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With DC Salad Bars, United Fresh Now in 50 Schools

The United Fresh Foundation’s A Salad Bar in Every School campaign has donated two new salad bars to public schools in the Washington, DC area, for a total of 50 salad bars to schools in need of more fruits and veggies.

Earlier this month, Friendship Public Charter School and the Imagine Southeast Public Charter School received new salad bars through the program during the United Fresh Washington Public Policy Conference.

“Both the Friendship Public Charter School and the Imagine Southeast Charter School have wanted salad bars for a long time and are committed to improving their student’s access to fresh fruits and vegetables at lunch,” said Dr. Lorelei DiSogra, vice president for nutrition and health at United Fresh. “We thank the Cambro Manufacturing Company and the Vollrath Company, two of the nation’s largest manufacturers of salad bars, for their generous donation of this equipment to District of Columbia schools.”

According to United Fresh, the display of the salad bars at a congressional reception during the conference piqued the interest of several members of Congress, leading to many to inquire about how schools in their districts could receive salad bars.

“More than 25,000 low-income elementary school students are benefiting from these first 50 salad bars,” added DiSogra in a recent industry release. “These students have greater access to a wide variety of fresh fruits and vegetables every day at lunch.  School salad bars are an evidence-based strategy to increase children’s consumption of healthy, fresh fruits and vegetables. The salad bars donated through the A Salad Bar in Every School campaign are helping schools in the District of Columbia and nationally to improve the school food environment and the health of schoolchildren. There are many schools that want salad bars and we look forward to donating many more during this school year.”

Launched earlier this year, the industry’s salad bar campaign aims to donate salad bars to schools to increase children’s fruit and vegetable consumption.  The campaign has pledged to donate 1,000 salad bars to schools over the next three years as part of United’s support for First Lady Michelle Obama’s “Let’s Move!” initiative.  Salad bars donated through the campaign are currently in California, Connecticut, the District of Columbia, Illinois, Louisiana, Minnesota, Nevada, New York, North Carolina and Ohio.

“Research shows that children significantly increase their consumption of fruits and vegetables when their school has a fruit and vegetable salad bar,” says DiSogra. “Salad bars provide children with a wide variety of fruits and vegetables to try and this increased access helps them develop personal experiences that can shape their behavior far beyond the school lunch line. Our goal is for children to develop a lifetime of healthy eating habits.”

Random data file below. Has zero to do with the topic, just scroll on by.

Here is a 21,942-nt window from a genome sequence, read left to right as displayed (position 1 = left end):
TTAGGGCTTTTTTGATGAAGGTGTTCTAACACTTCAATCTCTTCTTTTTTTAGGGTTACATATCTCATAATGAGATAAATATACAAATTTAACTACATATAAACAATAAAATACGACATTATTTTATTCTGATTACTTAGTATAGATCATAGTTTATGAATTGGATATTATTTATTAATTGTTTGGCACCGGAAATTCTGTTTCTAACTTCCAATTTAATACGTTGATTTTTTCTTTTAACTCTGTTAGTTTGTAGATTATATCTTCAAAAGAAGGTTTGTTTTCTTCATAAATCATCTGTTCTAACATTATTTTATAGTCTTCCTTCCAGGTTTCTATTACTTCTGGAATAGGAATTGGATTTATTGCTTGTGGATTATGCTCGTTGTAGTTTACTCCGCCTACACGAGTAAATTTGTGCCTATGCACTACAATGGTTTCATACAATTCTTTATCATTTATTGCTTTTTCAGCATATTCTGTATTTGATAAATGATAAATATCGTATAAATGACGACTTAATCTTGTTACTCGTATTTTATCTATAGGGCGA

© Food Safety News
  • This is fantastic! New Haven Public Schools just received our two salad bars this week, one from United Fresh and the other from NatureSeal; all part of the ‘A Salad Bar in Every School’. This is a fantastic campaign designed to encourage our children to eat more fresh fruits and veggies as part of a well balanced meal!

  • As a result, of Cookson Beecher’s 9-29-10 article, “Cut Salad Greens: How Cold Is Cold Enough?” I have a couple of questions.
    I’m wondering, “What is the temperature the FDA’s updated 2009 Food Code recommends for salad bars?” It seems highly improbable to me that they keep the ingredients at less than or equal to 41 degrees.
    The last things that United Fresh would want would be food-borne illness outbreaks from salad bars it paid for.
    According to Beecher, “41 degrees Fahrenheit…[is]the temperature the Food and Drug Administration’s updated 2009 Food Code recommends that cut salad greens be kept at and received at by customers such as restaurants, food-service companies, and institutions, including schools and hospitals.”
    Does “customer” include the customers at a salad bar?

  • As a result, of Cookson Beecher’s 9-29-10 article, “Cut Salad Greens: How Cold Is Cold Enough?” I have a couple of questions.
    I’m wondering, “What is the temperature the FDA’s updated 2009 Food Code recommends for salad bars?” It seems highly improbable to me that they keep the ingredients at less than or equal to 41 degrees.
    The last things that United Fresh would want would be food-borne illness outbreaks from salad bars it paid for.
    According to Beecher, “41 degrees Fahrenheit…[is]the temperature the Food and Drug Administration’s updated 2009 Food Code recommends that cut salad greens be kept at and received at by customers such as restaurants, food-service companies, and institutions, including schools and hospitals.”
    Does “customer” include the customers at a salad bar?